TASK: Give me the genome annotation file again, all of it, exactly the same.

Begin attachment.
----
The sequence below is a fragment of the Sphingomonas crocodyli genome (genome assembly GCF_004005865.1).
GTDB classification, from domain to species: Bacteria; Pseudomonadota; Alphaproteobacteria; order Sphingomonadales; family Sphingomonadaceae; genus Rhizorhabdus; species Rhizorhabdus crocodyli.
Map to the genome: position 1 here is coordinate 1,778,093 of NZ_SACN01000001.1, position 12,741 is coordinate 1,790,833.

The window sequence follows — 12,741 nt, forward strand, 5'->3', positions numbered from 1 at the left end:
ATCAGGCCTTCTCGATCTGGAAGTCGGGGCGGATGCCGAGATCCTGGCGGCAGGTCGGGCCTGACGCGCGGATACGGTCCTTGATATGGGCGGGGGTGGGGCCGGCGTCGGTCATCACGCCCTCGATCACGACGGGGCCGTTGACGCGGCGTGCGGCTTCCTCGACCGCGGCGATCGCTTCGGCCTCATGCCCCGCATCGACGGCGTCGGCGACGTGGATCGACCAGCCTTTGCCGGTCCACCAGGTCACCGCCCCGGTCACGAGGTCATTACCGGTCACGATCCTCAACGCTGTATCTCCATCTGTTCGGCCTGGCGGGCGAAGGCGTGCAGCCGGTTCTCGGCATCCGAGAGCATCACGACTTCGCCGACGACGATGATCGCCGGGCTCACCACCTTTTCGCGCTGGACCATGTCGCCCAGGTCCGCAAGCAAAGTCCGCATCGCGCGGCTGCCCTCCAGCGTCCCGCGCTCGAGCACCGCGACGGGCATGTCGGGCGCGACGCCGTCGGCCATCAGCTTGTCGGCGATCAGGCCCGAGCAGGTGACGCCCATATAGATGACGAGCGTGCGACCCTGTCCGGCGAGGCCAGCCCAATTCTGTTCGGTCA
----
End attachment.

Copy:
The sequence below is a fragment of the Sphingomonas crocodyli genome (genome assembly GCF_004005865.1).
GTDB classification, from domain to species: Bacteria; Pseudomonadota; Alphaproteobacteria; order Sphingomonadales; family Sphingomonadaceae; genus Rhizorhabdus; species Rhizorhabdus crocodyli.
Map to the genome: position 1 here is coordinate 1,778,093 of NZ_SACN01000001.1, position 12,741 is coordinate 1,790,833.

The window sequence follows — 12,741 nt, forward strand, 5'->3', positions numbered from 1 at the left end:
ATCAGGCCTTCTCGATCTGGAAGTCGGGGCGGATGCCGAGATCCTGGCGGCAGGTCGGGCCTGACGCGCGGATACGGTCCTTGATATGGGCGGGGGTGGGGCCGGCGTCGGTCATCACGCCCTCGATCACGACGGGGCCGTTGACGCGGCGTGCGGCTTCCTCGACCGCGGCGATCGCTTCGGCCTCATGCCCCGCATCGACGGCGTCGGCGACGTGGATCGACCAGCCTTTGCCGGTCCACCAGGTCACCGCCCCGGTCACGAGGTCATTACCGGTCACGATCCTCAACGCTGTATCTCCATCTGTTCGGCCTGGCGGGCGAAGGCGTGCAGCCGGTTCTCGGCATCCGAGAGCATCACGACTTCGCCGACGACGATGATCGCCGGGCTCACCACCTTTTCGCGCTGGACCATGTCGCCCAGGTCCGCAAGCAAAGTCCGCATCGCGCGGCTGCCCTCCAGCGTCCCGCGCTCGAGCACCGCGACGGGCATGTCGGGCGCGACGCCGTCGGCCATCAGCTTGTCGGCGATCAGGCCCGAGCAGGTGACGCCCATATAGATGACGAGCGTGCGACCCTGTCCGGCGAGGCCAGCCCAATTCTGTTCGGTCA